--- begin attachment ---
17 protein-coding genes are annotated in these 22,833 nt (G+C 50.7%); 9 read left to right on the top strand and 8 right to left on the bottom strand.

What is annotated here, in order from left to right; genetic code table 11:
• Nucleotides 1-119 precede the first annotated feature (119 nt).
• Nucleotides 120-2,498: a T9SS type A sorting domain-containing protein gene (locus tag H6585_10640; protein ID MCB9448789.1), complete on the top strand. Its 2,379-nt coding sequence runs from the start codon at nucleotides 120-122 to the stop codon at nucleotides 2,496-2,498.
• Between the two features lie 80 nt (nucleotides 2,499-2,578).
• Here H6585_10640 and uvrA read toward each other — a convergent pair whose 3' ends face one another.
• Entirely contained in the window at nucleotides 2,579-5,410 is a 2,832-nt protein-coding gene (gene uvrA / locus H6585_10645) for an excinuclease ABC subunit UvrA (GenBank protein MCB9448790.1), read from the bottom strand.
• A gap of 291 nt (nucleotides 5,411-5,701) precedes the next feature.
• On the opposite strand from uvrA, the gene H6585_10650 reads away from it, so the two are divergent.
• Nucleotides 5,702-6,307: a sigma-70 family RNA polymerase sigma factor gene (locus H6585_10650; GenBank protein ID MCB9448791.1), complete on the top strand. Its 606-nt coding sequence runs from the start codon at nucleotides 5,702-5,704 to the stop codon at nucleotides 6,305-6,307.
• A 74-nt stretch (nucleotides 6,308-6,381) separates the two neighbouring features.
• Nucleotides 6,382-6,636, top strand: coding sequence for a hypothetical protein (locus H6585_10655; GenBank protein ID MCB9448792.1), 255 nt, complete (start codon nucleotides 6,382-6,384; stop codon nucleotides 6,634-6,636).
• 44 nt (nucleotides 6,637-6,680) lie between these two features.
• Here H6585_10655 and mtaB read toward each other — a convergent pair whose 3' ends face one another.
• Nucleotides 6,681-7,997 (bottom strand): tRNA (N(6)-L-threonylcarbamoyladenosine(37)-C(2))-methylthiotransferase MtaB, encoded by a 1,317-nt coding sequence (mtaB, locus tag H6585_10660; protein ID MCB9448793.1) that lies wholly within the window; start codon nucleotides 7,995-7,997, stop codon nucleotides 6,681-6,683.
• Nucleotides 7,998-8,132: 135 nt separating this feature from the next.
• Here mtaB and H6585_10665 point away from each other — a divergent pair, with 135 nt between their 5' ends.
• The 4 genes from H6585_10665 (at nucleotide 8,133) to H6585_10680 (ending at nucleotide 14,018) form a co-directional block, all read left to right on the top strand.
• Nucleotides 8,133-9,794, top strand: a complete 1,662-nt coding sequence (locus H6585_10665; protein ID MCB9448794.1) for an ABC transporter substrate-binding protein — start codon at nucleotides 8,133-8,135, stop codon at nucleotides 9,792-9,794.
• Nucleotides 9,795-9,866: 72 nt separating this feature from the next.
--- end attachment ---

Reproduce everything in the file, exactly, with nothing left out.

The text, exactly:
17 protein-coding genes are annotated in these 22,833 nt (G+C 50.7%); 9 read left to right on the top strand and 8 right to left on the bottom strand.

What is annotated here, in order from left to right; genetic code table 11:
• Nucleotides 1-119 precede the first annotated feature (119 nt).
• Nucleotides 120-2,498: a T9SS type A sorting domain-containing protein gene (locus tag H6585_10640; protein ID MCB9448789.1), complete on the top strand. Its 2,379-nt coding sequence runs from the start codon at nucleotides 120-122 to the stop codon at nucleotides 2,496-2,498.
• Between the two features lie 80 nt (nucleotides 2,499-2,578).
• Here H6585_10640 and uvrA read toward each other — a convergent pair whose 3' ends face one another.
• Entirely contained in the window at nucleotides 2,579-5,410 is a 2,832-nt protein-coding gene (gene uvrA / locus H6585_10645) for an excinuclease ABC subunit UvrA (GenBank protein MCB9448790.1), read from the bottom strand.
• A gap of 291 nt (nucleotides 5,411-5,701) precedes the next feature.
• On the opposite strand from uvrA, the gene H6585_10650 reads away from it, so the two are divergent.
• Nucleotides 5,702-6,307: a sigma-70 family RNA polymerase sigma factor gene (locus H6585_10650; GenBank protein ID MCB9448791.1), complete on the top strand. Its 606-nt coding sequence runs from the start codon at nucleotides 5,702-5,704 to the stop codon at nucleotides 6,305-6,307.
• A 74-nt stretch (nucleotides 6,308-6,381) separates the two neighbouring features.
• Nucleotides 6,382-6,636, top strand: coding sequence for a hypothetical protein (locus H6585_10655; GenBank protein ID MCB9448792.1), 255 nt, complete (start codon nucleotides 6,382-6,384; stop codon nucleotides 6,634-6,636).
• 44 nt (nucleotides 6,637-6,680) lie between these two features.
• Here H6585_10655 and mtaB read toward each other — a convergent pair whose 3' ends face one another.
• Nucleotides 6,681-7,997 (bottom strand): tRNA (N(6)-L-threonylcarbamoyladenosine(37)-C(2))-methylthiotransferase MtaB, encoded by a 1,317-nt coding sequence (mtaB, locus tag H6585_10660; protein ID MCB9448793.1) that lies wholly within the window; start codon nucleotides 7,995-7,997, stop codon nucleotides 6,681-6,683.
• Nucleotides 7,998-8,132: 135 nt separating this feature from the next.
• Here mtaB and H6585_10665 point away from each other — a divergent pair, with 135 nt between their 5' ends.
• The 4 genes from H6585_10665 (at nucleotide 8,133) to H6585_10680 (ending at nucleotide 14,018) form a co-directional block, all read left to right on the top strand.
• Nucleotides 8,133-9,794, top strand: a complete 1,662-nt coding sequence (locus H6585_10665; protein ID MCB9448794.1) for an ABC transporter substrate-binding protein — start codon at nucleotides 8,133-8,135, stop codon at nucleotides 9,792-9,794.
• Nucleotides 9,795-9,866: 72 nt separating this feature from the next.